ALBANY – Chief Judge Judith S. Kaye and the four presiding Appellate Division justices have formally adopted a new set of attorney ethics rules that proponents say brings New York lawyers in line with their counterparts in most of the rest of the country.
The Rules of Professional Conduct align ethics standards in form and numbering sequence with the American Bar Association’s Model Rules of Professional Conduct. That change will make it easier for New York attorneys to reference ethics rules and advisory and legal opinions nationwide when researching issues, supporters of the new rules say.
“It is a tremendous relief to now speak the same language as the rest of the country,” said Steven C. Krane, chairman of the New York State Bar Association’s Committee on Standards of Attorney Conduct, which proposed the revisions. “The code is dead. Long live the rules.”
Starting April 1, 2009, the Rules of Professional Conduct will replace the New York Code of Professional Responsibility.
Mr. Krane’s committee began working on a proposed reworking of the code in 2003, and the 500-plus pages of proposals it eventually made to the administrative board of the state courts were approved in a piecemeal fashion by the state bar’s House of Delegates in 2006 and 2007.
The proposals were submitted to the administrative board earlier this year.
Mr. Krane, of Proskauer Rose, said yesterday there are no sea changes in the new rules.
“Substantively, I would say that the new rules represent a fine tuning of the existing code of professional responsibilities in New York so that the obligations remain exactly the same,” he said.
Chief Judge Kaye said in her State of the Judiciary last month that she was hopeful the administrative board of the courts would adopt the new ethics rules before she leaves office on Dec. 31 due to mandatory retirement rules.
In a statement released yesterday, Judge Kaye called the new rules “accessible and understandable” and “consistent generally with national standards” for attorney conduct.
Only California and Maine have not adopted the ABA’s Model Rules of Professional Conduct.
New York’s Code of Professional Conduct took effect on Jan. 1, 1970. In 1985, the state bar’s House of Delegates rejected a proposal to adopt the then two-year-old ABA Model Rules of Professional Conduct. The state bar’s past president, Kathryn Grant Madigan, recalled that small-firm and solo practitioners were against adoption of the rules 23 years ago, but she said opposition among lawyers has faded over the years.
Most Standards Kept
The current state bar president, Bernice K. Leber, said yesterday that the new rules are “extraordinarily positive” for the bar. She said her group would continue to provide commentary and guidance on the rules, as it has since 1970 with the code.
Stephen Gillers, a professor at New York University School of Law, estimated that about three-quarters of the new rules embody the current state code. The rest, he said, are the ABA standards or the ABA standards modified for use in New York state.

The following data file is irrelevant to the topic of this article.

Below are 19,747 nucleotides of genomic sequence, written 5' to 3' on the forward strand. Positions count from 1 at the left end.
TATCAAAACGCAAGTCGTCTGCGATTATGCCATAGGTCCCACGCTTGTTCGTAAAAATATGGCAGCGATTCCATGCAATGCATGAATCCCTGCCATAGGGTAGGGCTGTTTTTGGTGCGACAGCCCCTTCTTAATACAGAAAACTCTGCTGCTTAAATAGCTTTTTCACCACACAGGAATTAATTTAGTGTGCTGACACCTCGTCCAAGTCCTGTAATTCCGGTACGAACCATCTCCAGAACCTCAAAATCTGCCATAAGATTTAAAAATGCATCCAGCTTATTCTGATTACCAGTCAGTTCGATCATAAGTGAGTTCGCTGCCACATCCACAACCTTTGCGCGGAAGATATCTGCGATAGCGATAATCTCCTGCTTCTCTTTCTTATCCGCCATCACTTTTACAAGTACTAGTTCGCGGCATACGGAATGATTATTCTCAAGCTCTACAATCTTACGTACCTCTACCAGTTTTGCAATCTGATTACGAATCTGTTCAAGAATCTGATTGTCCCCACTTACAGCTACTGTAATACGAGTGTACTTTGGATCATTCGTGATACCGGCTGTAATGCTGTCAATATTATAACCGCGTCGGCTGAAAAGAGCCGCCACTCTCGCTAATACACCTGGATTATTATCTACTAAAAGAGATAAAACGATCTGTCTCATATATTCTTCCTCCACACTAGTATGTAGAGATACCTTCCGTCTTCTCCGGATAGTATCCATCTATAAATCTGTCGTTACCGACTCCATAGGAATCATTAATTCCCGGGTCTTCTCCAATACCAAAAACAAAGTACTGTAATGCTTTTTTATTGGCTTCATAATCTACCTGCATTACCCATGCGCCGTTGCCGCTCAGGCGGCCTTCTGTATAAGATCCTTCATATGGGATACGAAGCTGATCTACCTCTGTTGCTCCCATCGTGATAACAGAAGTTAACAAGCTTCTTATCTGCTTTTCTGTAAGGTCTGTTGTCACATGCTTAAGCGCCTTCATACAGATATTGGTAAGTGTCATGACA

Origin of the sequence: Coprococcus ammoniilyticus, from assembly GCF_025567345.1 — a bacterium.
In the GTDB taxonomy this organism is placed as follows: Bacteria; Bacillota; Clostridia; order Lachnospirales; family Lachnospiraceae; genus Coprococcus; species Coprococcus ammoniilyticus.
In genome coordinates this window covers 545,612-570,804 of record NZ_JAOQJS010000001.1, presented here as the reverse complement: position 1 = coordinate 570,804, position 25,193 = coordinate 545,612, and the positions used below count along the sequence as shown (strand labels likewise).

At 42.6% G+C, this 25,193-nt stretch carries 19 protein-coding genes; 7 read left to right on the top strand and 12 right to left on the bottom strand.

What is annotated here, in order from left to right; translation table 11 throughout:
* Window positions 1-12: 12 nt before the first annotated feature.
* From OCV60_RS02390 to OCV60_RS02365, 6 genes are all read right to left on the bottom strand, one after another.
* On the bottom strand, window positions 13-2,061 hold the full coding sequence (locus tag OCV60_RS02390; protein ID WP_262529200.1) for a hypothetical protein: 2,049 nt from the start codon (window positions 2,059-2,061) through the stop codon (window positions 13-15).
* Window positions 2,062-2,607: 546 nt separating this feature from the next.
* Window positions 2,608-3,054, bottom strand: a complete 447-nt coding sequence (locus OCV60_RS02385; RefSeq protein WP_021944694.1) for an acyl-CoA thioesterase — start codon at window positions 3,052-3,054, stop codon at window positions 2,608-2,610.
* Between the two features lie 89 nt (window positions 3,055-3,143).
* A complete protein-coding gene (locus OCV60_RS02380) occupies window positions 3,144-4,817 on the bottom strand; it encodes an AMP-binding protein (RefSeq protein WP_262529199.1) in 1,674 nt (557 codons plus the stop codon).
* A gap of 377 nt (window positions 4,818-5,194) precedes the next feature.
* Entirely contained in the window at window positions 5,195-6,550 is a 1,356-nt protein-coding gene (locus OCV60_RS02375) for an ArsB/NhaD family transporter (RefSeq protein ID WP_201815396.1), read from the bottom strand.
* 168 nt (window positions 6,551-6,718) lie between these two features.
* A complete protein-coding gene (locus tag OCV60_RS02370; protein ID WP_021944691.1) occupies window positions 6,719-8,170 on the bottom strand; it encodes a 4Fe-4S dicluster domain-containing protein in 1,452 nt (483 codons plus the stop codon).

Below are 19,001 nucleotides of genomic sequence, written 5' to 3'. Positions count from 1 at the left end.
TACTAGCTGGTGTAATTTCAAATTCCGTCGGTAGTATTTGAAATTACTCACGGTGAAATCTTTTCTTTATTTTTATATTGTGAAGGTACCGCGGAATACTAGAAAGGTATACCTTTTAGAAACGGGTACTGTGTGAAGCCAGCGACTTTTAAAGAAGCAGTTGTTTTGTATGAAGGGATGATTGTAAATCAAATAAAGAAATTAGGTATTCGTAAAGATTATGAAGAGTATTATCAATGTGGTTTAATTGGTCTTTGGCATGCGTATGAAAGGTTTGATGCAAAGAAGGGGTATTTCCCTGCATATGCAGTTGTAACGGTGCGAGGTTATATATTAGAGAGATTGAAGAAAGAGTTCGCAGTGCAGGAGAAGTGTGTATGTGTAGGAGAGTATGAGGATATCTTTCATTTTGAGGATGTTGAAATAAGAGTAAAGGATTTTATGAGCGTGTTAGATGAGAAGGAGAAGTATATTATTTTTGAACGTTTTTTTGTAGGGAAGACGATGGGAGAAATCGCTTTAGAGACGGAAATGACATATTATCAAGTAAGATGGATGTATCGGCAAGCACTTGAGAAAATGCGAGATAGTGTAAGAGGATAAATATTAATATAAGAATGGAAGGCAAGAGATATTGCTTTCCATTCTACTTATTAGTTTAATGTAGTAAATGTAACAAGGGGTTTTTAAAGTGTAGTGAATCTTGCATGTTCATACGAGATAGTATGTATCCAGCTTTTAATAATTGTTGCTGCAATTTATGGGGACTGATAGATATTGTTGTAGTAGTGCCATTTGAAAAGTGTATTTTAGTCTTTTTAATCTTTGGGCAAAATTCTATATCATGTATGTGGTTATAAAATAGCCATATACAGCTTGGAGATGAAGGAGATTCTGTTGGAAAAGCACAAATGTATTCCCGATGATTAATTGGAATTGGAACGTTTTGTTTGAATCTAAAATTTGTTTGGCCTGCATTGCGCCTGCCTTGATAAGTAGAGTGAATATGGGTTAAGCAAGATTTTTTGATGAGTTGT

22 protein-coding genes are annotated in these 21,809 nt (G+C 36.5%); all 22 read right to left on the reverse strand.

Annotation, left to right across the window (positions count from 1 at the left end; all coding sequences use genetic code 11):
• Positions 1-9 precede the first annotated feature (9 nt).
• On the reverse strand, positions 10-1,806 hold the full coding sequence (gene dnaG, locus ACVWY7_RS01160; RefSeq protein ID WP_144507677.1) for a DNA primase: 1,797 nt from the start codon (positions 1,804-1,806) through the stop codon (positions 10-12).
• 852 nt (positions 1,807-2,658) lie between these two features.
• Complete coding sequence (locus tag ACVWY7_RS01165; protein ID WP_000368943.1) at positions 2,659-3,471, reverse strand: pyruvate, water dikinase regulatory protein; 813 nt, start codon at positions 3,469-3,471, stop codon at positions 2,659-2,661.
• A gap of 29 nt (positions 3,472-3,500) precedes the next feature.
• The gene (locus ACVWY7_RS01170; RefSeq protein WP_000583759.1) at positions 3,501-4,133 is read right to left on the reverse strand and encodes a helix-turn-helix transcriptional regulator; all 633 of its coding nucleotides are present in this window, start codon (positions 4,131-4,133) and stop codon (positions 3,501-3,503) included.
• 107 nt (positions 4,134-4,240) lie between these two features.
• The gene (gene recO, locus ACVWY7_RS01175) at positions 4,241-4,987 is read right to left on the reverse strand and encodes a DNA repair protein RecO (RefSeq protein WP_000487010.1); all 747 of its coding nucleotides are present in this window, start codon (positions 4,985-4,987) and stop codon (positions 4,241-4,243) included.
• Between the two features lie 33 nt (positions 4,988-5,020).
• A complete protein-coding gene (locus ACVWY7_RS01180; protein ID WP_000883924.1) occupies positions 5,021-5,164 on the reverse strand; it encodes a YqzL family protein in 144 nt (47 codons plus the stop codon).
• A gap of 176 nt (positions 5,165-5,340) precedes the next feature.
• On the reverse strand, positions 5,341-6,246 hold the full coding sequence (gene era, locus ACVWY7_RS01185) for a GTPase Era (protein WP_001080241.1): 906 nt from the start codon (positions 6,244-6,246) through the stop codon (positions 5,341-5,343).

Mr. Gillers said that in some ways the new rules impose more strict codes of conduct on lawyers and in other ways relax ethical rules.
“I think these rules go part way toward modernizing the ethical standards for lawyers in New York,” he said. “I think there is still work to be done and I hope it will be done.”
A more stringent aspect of the new codes, for example, will be to require that attorneys get in writing assent from both sides that they can continue representing a current client in a case in which a former client is an adversary. Verbal consent is acceptable under the current code, Mr. Gillers said.
“There are no more oral consents” as of April 1, he said.
Mr. Gillers and Roy D. Simon Jr., a Hofstra University School of Law professor and vice chairman of the Committee on Standards of Attorney Conduct, both said they were disappointed that a recommendation made by the state bar committee on multi-jurisdictional practice by lawyers was not approved.
The state bar committee recommended that out-of-state lawyers be allowed to practice in New York – and be subject to the state ethical rules as New York-based attorneys – when performing all legal work in the state, including the representation of clients in arbitration and mediation proceedings or in negotiating contracts.
Without that provision, Mr. Simon said some lawyers will continue to practice in New York in a “shadow-land” without clearly being subject to the regulation of New York’s disciplinary rules.
Mr. Simon said he was also disappointed that the administrative board did not adopt a recommendation, also made by the state bar, establishing an obligation for prosecutors to launch investigations in cases where DNA and other evidence establishes the strong suspicion that convicted defendants are innocent.
The new rules do include a provision that attorneys should provide at least 20 hours a year of pro bono work to the poor, and to contribute money to providers of legal services to the poor. Violators of that provision are not subject to discipline, according to the new rules.
Violations of most state ethical conduct rules can carry punishments up to disbarment.